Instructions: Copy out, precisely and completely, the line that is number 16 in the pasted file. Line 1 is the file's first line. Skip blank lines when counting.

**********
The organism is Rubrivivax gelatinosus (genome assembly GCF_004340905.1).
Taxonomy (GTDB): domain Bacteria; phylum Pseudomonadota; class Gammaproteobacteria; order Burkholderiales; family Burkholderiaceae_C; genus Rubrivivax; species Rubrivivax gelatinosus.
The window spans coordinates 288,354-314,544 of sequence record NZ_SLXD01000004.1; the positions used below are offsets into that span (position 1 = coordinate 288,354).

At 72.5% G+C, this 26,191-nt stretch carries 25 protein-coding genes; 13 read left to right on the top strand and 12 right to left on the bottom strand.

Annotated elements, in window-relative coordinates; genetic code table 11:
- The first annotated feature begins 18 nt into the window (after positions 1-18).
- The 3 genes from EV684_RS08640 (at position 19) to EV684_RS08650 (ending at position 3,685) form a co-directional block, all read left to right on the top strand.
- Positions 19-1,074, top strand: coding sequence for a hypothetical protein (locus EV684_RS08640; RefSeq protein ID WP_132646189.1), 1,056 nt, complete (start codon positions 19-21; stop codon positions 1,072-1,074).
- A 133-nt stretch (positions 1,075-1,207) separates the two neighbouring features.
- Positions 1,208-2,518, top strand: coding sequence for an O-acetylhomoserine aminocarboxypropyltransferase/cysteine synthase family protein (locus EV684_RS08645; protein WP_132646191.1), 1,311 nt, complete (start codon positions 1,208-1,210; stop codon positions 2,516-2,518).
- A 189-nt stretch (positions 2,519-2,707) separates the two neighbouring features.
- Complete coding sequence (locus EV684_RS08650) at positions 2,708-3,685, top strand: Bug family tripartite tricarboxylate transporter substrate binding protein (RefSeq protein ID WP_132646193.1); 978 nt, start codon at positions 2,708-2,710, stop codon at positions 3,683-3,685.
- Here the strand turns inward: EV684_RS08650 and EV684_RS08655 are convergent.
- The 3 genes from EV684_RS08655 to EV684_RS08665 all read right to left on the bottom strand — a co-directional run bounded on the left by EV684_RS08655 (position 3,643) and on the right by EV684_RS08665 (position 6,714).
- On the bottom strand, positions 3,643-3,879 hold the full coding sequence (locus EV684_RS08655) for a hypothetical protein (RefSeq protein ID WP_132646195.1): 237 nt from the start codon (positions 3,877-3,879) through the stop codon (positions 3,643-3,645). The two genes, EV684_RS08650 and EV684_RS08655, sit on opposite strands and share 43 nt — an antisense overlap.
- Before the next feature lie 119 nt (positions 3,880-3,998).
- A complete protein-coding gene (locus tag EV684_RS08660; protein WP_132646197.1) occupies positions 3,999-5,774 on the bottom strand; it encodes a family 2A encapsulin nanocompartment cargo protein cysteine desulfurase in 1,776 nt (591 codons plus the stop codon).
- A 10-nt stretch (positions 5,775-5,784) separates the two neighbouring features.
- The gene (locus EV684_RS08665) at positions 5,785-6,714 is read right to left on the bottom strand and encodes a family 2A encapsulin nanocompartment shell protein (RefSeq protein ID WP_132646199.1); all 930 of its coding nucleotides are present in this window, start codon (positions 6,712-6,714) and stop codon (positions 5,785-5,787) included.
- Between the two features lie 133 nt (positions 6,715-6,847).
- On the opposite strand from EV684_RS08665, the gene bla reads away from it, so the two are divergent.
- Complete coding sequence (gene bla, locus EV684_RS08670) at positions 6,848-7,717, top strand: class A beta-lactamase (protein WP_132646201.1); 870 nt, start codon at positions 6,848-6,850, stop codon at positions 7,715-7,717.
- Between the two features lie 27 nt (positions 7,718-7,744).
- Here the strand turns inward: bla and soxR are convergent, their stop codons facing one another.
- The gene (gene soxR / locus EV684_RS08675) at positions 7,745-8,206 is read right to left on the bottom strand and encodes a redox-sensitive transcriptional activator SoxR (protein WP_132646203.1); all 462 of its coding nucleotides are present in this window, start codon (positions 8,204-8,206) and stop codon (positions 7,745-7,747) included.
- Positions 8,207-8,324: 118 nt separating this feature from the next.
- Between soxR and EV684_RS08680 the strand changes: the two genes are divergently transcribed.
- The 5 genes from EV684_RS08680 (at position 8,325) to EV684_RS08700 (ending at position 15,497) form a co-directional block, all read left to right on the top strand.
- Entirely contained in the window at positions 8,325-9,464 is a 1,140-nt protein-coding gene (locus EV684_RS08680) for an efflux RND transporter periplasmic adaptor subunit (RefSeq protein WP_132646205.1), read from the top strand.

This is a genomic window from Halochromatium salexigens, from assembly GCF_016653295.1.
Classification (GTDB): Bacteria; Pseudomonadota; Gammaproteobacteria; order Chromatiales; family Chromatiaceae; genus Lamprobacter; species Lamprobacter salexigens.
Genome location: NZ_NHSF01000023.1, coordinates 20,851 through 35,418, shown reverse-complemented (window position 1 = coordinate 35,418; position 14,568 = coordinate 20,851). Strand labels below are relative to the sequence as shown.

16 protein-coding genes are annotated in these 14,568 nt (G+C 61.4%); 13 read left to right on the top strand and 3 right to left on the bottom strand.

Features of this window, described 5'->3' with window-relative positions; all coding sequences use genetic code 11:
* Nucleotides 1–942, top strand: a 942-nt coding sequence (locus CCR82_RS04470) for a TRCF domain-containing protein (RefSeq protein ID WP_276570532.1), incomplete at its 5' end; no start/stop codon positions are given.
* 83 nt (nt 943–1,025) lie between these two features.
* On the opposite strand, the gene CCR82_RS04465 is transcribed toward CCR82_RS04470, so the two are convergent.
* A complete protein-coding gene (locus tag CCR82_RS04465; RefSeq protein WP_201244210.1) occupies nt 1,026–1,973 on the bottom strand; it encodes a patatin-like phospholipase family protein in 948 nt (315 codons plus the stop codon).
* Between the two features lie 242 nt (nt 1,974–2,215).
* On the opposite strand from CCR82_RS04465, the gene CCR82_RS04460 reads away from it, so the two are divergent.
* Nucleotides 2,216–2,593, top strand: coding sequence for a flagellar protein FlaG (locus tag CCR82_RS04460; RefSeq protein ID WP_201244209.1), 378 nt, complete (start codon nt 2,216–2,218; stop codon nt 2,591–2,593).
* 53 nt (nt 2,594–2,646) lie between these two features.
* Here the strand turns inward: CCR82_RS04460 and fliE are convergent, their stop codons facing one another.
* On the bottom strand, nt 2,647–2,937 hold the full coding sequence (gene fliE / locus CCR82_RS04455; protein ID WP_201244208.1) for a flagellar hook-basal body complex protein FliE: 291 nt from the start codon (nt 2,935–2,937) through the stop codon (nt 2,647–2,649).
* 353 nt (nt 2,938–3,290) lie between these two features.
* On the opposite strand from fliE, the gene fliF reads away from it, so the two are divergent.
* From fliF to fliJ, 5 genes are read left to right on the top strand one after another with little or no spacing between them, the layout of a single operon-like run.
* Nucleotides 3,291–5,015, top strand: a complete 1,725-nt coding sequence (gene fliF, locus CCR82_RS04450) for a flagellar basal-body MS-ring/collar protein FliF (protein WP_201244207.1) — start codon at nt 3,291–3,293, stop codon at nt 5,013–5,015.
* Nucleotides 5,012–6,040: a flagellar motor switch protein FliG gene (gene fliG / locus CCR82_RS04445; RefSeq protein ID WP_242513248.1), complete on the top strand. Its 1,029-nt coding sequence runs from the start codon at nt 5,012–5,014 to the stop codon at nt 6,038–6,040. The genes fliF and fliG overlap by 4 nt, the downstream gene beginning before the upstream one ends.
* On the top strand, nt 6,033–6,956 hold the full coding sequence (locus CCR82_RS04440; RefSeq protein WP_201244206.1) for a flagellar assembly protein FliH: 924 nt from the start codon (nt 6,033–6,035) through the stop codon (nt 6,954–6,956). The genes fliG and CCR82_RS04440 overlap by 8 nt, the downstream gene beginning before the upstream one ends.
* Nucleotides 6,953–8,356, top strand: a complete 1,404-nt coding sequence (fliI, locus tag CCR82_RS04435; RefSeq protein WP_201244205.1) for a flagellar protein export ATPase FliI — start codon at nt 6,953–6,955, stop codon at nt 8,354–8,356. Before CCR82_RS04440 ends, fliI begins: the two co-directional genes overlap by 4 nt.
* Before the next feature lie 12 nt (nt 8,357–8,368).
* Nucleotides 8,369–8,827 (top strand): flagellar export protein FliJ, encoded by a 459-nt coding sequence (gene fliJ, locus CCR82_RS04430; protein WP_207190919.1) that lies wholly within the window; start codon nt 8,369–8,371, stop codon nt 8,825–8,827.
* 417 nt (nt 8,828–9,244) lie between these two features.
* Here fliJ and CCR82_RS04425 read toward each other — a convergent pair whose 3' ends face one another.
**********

- Before the next feature lie 119 nt (positions 3,880-3,998).